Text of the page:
These actions reflect the value but are easier to understand. They make it easier to hold employees accountable. Discuss these behaviors and reward those who consistently demonstrate them. Reprimands should also reference these behaviors and a violation of the values agreement.


Hourly employees’ work may be more physical or repetitive and less intellectual or creative than those on salary. Keep them motivated by establishing clear performance metrics. Then appeal into their natural human desire to beat their own score, what I call “self-competition.” Workers, regardless of their pay structure, have an innate desire for growth, challenge, and recognition. It’s intrinsically satisfying to meet or surpass benchmarks. Setting clear, measurable objectives for safety, project completion, and quality can significantly motivate hourly workers. These metrics not only provide a sense of accomplishment but also contribute to the overall success of construction projects. Clarify what’s expected and what success looks like. 

The alternative is to just keep them busy. That’s a quick way to lose people who hunger for improvement and intellectual stimulation.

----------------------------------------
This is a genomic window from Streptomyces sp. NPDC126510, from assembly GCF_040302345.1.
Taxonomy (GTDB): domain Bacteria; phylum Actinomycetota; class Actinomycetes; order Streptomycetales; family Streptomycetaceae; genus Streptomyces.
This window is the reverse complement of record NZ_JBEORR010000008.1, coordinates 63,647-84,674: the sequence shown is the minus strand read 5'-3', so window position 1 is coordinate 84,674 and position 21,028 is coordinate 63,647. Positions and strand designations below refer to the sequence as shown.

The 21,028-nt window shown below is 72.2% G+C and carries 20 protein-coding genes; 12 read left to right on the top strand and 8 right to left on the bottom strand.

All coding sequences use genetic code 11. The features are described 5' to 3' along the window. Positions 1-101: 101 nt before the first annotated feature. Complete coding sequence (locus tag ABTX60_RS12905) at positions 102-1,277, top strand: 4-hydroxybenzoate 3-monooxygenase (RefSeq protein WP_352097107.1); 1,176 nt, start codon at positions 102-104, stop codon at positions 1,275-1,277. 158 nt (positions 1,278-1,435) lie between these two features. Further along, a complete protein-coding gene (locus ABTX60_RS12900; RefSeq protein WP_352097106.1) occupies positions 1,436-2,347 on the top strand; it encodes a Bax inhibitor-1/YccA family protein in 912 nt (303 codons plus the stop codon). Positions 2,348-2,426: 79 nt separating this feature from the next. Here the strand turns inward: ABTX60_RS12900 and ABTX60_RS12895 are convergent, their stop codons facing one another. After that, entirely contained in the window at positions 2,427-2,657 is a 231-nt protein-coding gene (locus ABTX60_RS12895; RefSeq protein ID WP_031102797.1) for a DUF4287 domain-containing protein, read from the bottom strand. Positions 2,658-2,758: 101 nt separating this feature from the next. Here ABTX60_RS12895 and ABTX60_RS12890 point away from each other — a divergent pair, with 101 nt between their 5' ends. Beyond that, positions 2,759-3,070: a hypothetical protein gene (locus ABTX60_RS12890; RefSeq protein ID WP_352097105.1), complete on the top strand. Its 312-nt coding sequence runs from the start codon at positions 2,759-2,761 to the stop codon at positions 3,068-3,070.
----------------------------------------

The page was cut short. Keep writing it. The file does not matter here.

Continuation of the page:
You may not believe it’s possible to build a reliable team of hourly workers. I sympathize, but I can’t ignore the results I’ve gotten, or the success of the many diverse employers I’ve personally worked with and interviewed that are also thriving with their hourly workforce. They’ve proven it’s possible. You can transform your hourly team from your biggest challenge into your greatest asset.

About the Author:

Scott Greenberg is a business speaker, writer, and coach who helps leaders and teams perform at a higher level. His new book is titled Stop The Shift Show: Turn Your Struggling Hourly Workers into a Top-Performing Team. Find more at www.scottgreenberg.com.

Modern Contractor Solutions, April 2024